I do not think any credible scientists believe humans will destroy the planet. I believe it is more accurate to say humans will degrade Earth's capacity for supporting human life to a point that life becomes impossible in some locations, and considerably more difficult in most others. And the number of resource struggles, displaced peoples, and suffering that would emerge from this is not worth keeping the status quo.

Somehow, the decision makers in all those nations came to the same conclusion, and decided to convene at least one (and I believe there were more before) global conference to figure out what to do. How likely is it that "ridiculous, liberal" interests, especially considering hundreds of variable political climates which have built enduring societies, somehow hoodwinked hundreds of nations into believing human-made climate change is true? What real ammo do they have? It's their scientific and impassioned "word" against a multi-trillion-dollar, global industry, the dismantling of which will disrupt pretty much every industry and first-world life on the globe.

How likely is it that ANYONE who has given this even a little deep, scientific thought (especially hard scientists) would WANT to make these changes? Just one off the top of my head, cars: there are over 1 billion cars in the world, and probably less than 1% of them do not rely in any way on gasoline / oil derivatives. So, if we decide to keep the car-oriented infrastructure in the places where it current exists, that's still over 1 billion cars that have to be retooled, remanufactured, etc. Then there is the refueling infrastructure overhaul, the complete expertise overhaul needed to maintain the new infrastructure, a radical change to cultural/societal expectations and tendencies (many people love the feel of internal combustion engines; we can't minimize these feelings, as they are a real mover of choice and resources in the world), and surely hundreds of smaller details on down the industrial line.

No credible, thoughtful environmental scientist, or SANE person for or against climate change, looks at this massive challenge and celebrates. The amount of resources, energy, and capital required for these endeavors is almost beyond my imagination (many which would harm the environment, so it's a hard choice even for those who believe climate change is happening). And there are hundreds of similar challenges, all of them deeply embedded in the fossil-fuel culture.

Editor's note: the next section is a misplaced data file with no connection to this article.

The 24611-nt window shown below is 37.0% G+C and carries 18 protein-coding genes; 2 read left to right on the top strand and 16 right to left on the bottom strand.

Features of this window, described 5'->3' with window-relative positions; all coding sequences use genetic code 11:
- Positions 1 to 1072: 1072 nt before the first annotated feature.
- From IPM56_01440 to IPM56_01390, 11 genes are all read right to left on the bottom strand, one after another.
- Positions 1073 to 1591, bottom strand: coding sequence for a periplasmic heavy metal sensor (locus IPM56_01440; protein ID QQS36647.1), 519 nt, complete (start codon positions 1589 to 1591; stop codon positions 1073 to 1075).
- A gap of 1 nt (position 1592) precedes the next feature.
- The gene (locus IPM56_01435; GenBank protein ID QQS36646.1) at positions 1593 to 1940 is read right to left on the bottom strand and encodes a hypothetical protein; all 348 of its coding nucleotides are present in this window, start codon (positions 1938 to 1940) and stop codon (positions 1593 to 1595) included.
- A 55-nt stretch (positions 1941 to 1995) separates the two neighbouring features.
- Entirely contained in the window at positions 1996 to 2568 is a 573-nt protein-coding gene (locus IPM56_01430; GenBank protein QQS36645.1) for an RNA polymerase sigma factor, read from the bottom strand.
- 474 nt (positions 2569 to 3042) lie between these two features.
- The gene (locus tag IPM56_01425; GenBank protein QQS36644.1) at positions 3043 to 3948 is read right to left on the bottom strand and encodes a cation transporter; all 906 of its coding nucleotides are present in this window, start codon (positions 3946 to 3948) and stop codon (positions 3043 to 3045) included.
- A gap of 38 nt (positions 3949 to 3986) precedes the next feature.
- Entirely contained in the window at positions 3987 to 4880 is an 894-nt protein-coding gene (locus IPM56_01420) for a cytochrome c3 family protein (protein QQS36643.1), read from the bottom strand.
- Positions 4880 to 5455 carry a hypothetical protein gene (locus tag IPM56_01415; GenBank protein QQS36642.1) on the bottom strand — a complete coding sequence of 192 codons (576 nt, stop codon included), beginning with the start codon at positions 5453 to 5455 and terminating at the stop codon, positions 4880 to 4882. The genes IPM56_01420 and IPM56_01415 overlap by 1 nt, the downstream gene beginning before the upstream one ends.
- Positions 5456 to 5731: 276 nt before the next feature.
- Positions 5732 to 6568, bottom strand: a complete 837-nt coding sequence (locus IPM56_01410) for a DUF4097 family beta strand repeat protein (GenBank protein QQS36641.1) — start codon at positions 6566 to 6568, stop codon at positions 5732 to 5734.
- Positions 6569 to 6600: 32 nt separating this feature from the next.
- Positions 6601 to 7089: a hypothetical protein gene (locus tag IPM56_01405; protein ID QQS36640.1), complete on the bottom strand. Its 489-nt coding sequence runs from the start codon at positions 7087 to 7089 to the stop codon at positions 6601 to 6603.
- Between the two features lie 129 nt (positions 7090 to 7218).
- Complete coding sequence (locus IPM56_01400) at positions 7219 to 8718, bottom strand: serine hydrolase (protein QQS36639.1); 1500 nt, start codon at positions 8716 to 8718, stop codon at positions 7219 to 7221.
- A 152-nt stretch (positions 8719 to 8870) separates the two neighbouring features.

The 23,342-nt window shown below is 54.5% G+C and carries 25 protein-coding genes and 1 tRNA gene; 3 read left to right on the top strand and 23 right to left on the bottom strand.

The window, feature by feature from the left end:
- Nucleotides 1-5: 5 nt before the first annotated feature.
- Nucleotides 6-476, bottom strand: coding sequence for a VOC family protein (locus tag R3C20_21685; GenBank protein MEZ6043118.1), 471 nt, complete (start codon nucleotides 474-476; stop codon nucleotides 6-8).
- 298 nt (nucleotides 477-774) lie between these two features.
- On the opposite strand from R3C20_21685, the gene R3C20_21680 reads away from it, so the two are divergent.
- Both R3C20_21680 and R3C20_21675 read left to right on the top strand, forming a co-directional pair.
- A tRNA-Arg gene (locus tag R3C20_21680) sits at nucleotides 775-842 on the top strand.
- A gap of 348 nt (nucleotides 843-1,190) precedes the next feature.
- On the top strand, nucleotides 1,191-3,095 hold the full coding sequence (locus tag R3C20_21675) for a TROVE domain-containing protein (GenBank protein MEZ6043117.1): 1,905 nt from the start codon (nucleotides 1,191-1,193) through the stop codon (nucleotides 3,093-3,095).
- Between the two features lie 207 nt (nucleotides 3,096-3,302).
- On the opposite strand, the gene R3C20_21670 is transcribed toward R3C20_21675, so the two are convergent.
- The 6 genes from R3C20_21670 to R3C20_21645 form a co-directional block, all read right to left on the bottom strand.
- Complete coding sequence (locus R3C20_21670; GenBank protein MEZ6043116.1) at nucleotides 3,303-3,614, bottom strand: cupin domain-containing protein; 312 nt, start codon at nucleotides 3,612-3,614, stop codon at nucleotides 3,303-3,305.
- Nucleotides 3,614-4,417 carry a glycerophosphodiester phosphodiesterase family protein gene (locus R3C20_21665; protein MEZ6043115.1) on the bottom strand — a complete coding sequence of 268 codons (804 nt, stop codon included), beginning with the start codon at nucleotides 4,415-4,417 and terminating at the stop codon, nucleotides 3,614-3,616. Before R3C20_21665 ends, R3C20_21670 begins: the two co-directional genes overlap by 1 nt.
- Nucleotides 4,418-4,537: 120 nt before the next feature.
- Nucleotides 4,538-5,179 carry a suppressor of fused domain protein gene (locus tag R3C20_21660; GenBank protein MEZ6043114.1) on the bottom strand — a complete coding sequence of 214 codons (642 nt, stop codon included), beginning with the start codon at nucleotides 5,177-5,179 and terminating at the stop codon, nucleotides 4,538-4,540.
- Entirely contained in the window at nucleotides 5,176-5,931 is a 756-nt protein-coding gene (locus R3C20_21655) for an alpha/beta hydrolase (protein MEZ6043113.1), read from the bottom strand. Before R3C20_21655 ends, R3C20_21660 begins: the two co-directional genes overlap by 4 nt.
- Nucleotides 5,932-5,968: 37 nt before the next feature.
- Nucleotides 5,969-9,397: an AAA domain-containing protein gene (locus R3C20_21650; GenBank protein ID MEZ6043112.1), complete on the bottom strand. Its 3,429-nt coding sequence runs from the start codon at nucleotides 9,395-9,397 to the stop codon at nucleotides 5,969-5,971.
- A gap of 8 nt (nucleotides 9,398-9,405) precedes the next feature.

No one looks at this challenge and makes these decisions because they want to. If hundreds of independent cultures and collectives have come to the same conclusion, that we MUST change, then we do it because we have to.

Ryan, thank you for taking the time to post this very thoughtful comment.
Peter Gleick

Hey Jake,

Would you consider "Also quoting skeptical science doesn’t add credibility." an ad hominem fallacy?

I mean, you didn't bother trying to actually prove that anything on SkS was factually wrong.

You do recognize that you're being a wee bit hypocritical there, yes?

" I am the son of two mathematicians and computer programmers and scientists"

Just what we need- a haploid tort lawyer


"Why don’t you challenge Sen. Cruz (or Inhofe) to a national debate?"

What Peter said.

If you want elaboration, I explain here that debates as a form are intrinsically dishonest, because they put the correct and the false view on a symmetrical playing field.

A scientifically-unqualified listener is literally at the mercy of whatever oratorical tricks a skilful rhetor sees fit to use on them. There's nothing easier than deceiving a captive audience. That's why I don't accept speaking invitations unless I have the audience's undivided attention. For their sake, I'm not willing to share the credibility of the stage with forces who don't accept what the science is telling us.

By Brad Keyes (not verified) on 15 Dec 2015 #permalink

Here we are in mid-December with above freezing temperatures. No frost in the ground. Rain, so that the sump-pump is working. We will get some snow by Christmas or early January, and will have a couple of months of "real" winter weather, maybe even a few nights of -20C. With a few exceptions, this pattern of delayed freeze-up and shorter, warmer winters has been accelerating. It's even worse up in the Arctic.

Climate is a chaotic system, which means it can flip from one stable pattern to another in relatively few cycles. Sofar, the climate models have been under-predicting the rate of change. Back in the 70s, Science published an article on climate modelling whose authors were gob-smacked that it showed climate could flip in 100 years or less. They inferred that their model was wrong, that climate couldn't change that fast. The model was correct, their inference was wrong.

By Wolf Kirchmeir (not verified) on 16 Dec 2015 #permalink